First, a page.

- Clinton has resume to ‘make the country run right’: Marks
- Trump bankruptcies ‘make failure less painful,’ investor says
Donald Trump isn’t a competent choice for president, billionaire investor Howard Marks said Monday.
Going a step further than he did in a memo last week, the co-chairman of Oaktree Capital Group LLC said this year’s election presents the starkest choice in living memory.
“All the people who ran for president during my lifetime were basically competent, and while I had a preference it wouldn’t have killed me to have the other guy,” Marks said in a Bloomberg Television interview with Erik Schatzker. “This time I don’t think that both candidates are equally competent and up to the job.”
Marks’s comments follow an Aug. 17 memo to clients in which the longtime distressed-debt investor stopped short of an outright endorsement of Trump’s rival Hillary Clinton, but said Trump’s economic policies defy economic reality. The Republican nominee’s proposals would result in a credit downgrade for the U.S., spur job losses and isolate the country’s economy, Marks wrote.
Marks, who on Monday called himself a lifelong Democrat, reiterated that Clinton has “pronounced faults,” saying the Democratic nominee has occasionally skirted the rules and not met high standards. However, she would be the better president, he said.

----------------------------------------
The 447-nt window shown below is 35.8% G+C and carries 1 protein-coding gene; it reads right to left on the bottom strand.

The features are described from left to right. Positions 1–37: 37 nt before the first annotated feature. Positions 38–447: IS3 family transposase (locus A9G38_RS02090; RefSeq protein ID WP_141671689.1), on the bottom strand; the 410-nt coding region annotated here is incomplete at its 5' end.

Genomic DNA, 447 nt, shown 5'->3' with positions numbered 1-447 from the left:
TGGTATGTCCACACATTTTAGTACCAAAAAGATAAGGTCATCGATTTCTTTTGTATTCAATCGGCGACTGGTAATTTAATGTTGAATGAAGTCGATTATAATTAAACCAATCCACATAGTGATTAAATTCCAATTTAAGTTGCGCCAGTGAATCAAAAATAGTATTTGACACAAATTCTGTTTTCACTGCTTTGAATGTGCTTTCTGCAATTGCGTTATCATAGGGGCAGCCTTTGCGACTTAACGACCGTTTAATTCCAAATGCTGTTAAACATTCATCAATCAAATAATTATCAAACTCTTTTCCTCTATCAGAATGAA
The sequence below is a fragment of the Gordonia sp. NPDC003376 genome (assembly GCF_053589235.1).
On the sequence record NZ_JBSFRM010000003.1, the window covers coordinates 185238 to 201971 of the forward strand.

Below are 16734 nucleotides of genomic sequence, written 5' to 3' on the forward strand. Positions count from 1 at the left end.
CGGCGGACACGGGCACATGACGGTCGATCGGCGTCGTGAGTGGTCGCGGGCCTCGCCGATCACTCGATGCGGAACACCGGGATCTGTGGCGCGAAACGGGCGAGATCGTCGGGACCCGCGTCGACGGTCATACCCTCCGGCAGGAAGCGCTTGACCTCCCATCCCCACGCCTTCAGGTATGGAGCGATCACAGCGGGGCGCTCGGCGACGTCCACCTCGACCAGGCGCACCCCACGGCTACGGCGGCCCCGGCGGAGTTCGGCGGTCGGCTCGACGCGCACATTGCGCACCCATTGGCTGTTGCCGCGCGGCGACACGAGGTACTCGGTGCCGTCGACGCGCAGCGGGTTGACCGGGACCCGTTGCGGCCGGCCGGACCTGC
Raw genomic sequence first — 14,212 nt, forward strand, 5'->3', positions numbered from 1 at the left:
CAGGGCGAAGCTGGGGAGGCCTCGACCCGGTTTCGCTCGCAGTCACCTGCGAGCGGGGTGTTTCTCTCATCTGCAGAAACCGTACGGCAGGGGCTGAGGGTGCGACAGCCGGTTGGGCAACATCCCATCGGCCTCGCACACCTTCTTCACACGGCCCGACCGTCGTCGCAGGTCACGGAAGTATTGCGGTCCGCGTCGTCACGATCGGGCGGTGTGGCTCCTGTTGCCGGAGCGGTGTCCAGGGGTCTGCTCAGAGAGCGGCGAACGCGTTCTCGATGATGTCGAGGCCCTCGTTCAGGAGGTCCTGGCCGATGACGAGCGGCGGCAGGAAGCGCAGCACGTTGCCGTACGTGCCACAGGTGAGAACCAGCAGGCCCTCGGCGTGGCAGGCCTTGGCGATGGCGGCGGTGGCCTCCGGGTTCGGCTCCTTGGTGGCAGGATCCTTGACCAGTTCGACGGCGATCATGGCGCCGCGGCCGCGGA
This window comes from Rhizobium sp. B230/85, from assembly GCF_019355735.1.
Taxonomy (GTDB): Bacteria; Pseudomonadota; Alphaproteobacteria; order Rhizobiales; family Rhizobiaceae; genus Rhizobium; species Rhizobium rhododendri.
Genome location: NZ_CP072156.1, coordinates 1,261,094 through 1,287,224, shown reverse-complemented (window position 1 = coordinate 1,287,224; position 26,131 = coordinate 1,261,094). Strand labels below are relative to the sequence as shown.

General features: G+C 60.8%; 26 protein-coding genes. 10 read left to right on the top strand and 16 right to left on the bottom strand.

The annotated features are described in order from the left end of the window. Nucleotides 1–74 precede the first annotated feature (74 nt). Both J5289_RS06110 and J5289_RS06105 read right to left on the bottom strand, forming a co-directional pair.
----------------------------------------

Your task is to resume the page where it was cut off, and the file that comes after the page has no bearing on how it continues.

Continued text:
Clinton “has the experience, has the wisdom and has the resume to be president and to make the country run right,” said Marks. Trump, meanwhile, “has an unmatched string of bankruptcies.”
“Nobody ever succeeded by going bankrupt. Bankruptcy is just a way to make failure less painful,” he said.
Marks said he felt compelled to pen last week’s memo because, along with his family, he concluded that the stakes in the November election are too high for him to remain professorial and withhold his advocacy.
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Trump has received support from several billionaire investors, including Colony Capital Inc. Chairman Tom Barrack, Cerberus Capital Management Chief Executive Officer Steve Feinberg and distressed-debt investor Wilbur Ross. Some prominent Republican investors, such as Blackstone Group LP’s Steve Schwarzman and KKR & Co.’s Henry Kravis, have so far withheld public support for Trump.